Five minutes with… Dr Rose Stewart
Could you tell me about your day-job and some of the psychological problems people with diabetes might struggle with?
I have two jobs: I work clinically as an integrated Clinical Psychologist within a young adult diabetes service. My post was commissioned on the back of a successful pilot project and last year we won a national award for the model of psychological support we provide. The other half of my time is spent in an All-Wales role developing guided self-help materials for people with diabetes: the Talking Type 1 range. The prevalence of anxiety and depression are double in people with type 1 diabetes, and eating disorders are about three times more prevalent than in people without diabetes. Providing support for young adults is particularly important because this is when distress traditionally peaks, and they have been through transition from paediatric to adult diabetes services, which is often difficult. Some people might start omitting their insulin in order to lose weight, abuse it as a form of self-harm, and then lots of young adults just try and pretend their diabetes isn’t there at all.
Could you tell me more about the Talking Type 1 range of self-help materials you’ve created?
Many people with diabetes never get the support they need unless they’re in a real crisis, and there just aren’t enough diabetes psychology posts to meet demand. We’re using the books across Wales as a first step in psychological care; they’ve been particularly useful in areas where psychology is difficult to access. The first book we published was on diabetes burnout – people who are in burnout will often stop checking their blood glucose, or might not be taking their insulin regularly, it’s about trying to reinvigorate people and help them feel motivated again. The second one was about needle phobia, if you have type 1 you may have to do 12 needle pricks a day; if you’ve got needle phobia that’s a really big problem. The third one was a book called How to Manage a Mammoth which was an illustrated children’s version of the diabetes burnout book, and we’re about to publish Burnout for Parents.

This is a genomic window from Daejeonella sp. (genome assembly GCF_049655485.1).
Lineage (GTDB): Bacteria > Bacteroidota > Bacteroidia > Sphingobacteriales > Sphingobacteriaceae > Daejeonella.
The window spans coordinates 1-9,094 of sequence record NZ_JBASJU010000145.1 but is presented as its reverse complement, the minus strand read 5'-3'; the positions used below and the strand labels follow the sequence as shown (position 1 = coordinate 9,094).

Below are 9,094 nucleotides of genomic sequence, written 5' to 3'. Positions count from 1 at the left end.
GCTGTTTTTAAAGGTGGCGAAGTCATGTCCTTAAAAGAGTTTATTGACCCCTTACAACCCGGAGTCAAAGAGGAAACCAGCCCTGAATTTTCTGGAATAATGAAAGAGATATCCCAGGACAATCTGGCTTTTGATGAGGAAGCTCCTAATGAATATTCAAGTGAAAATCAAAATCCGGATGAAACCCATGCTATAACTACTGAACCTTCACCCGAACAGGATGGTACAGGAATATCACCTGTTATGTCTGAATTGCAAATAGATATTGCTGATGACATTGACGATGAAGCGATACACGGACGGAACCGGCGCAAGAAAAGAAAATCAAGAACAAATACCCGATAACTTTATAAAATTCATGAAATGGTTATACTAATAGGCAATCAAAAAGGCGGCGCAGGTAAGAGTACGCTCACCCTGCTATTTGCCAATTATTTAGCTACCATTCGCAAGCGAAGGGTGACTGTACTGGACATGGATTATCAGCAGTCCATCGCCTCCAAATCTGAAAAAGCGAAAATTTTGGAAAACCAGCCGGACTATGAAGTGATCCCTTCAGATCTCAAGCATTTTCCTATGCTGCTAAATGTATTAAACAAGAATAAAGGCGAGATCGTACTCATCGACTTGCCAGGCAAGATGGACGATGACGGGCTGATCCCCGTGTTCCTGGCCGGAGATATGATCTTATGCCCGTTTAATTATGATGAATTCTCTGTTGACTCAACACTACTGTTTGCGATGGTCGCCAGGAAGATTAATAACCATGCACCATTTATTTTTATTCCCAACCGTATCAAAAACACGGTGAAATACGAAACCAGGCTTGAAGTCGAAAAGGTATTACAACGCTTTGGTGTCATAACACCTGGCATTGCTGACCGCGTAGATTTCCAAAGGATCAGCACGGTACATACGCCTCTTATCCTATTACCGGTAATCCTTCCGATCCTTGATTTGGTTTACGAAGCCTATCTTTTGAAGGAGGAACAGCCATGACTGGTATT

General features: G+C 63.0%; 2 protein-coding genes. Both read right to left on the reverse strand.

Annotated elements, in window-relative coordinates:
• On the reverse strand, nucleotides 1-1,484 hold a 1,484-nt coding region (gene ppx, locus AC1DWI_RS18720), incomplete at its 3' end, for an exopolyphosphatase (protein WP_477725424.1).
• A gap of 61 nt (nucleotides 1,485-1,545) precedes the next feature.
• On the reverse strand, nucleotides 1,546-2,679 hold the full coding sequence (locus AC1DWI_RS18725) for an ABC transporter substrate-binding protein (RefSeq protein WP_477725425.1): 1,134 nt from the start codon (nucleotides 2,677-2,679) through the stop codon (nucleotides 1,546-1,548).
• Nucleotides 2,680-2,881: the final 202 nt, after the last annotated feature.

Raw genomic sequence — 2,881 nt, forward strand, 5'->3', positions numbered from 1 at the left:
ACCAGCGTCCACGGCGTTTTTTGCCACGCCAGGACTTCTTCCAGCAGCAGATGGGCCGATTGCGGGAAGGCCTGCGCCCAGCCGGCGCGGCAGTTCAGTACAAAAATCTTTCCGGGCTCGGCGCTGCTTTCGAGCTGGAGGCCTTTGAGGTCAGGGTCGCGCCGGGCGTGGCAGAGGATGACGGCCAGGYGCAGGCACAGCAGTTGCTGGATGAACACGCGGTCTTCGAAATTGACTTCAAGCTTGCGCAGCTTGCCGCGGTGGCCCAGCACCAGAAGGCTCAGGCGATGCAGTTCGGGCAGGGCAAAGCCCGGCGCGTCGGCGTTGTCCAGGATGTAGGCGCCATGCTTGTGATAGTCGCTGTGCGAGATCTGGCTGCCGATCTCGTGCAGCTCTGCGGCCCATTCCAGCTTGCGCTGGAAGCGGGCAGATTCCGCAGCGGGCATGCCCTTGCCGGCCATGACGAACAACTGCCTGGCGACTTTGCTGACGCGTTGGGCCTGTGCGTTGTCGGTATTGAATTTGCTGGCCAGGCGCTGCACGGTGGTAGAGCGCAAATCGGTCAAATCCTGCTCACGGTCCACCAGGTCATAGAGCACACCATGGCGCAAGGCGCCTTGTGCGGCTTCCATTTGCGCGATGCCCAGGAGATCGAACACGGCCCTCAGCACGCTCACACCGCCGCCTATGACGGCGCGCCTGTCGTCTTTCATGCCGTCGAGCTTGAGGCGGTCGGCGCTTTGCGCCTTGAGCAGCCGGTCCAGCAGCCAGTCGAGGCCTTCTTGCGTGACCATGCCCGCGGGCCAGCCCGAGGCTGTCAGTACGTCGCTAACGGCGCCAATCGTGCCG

What has the impact of Covid-19 been on people with diabetes and how have you been helping to support them through lockdown?
We knew that the outbreak would be particularly difficult for people with diabetes, because they have a higher baseline distress level and the risks to them from Covid were a lot higher. Many health psychology colleagues had been redeployed to staff support services, so we needed to look for strategies to support as many people as possible.
I was already using social media a lot because there’s a really active diabetes community on Twitter and at the beginning of lockdown, when things were unclear, I noticed that diabetes nurses were being contacted with the same questions over and over again. This was one of the reasons we set up the @_Diabetes101 account on Twitter. We felt if we had a place online where we could give that information, coming from credible NHS professionals, it could be a way to take some of the burden off teams. We provided reassurance, information and had a daily support routine, and we’d mix in educational sessions. A trainee clinical psychologist on placement with me needed to do a teaching session so we got her to deliver a ‘tweetorial’. Her session about compassion-focused therapy had an absolutely incredible response – one of her slides has had more than 12,000 views!
I also started creating infographics to share basic self-care information. One we did in March (How to Manage Worry About Covid and Type 1 Diabetes) was a really simple list of things you can and can’t control and that got picked up by the Australian version of Diabetes UK who sent it out to all of their members – well over a million people, and it got translated into 26 different languages. I’ve made infographics covering everything from sleep to understanding hazard ratios which meant that people with diabetes could go and look at Covid risk papers and work out their own individual risk. The Covid work is far from over, but it’s been a real privilege to demonstrate how useful psychologists can be in diabetes services.
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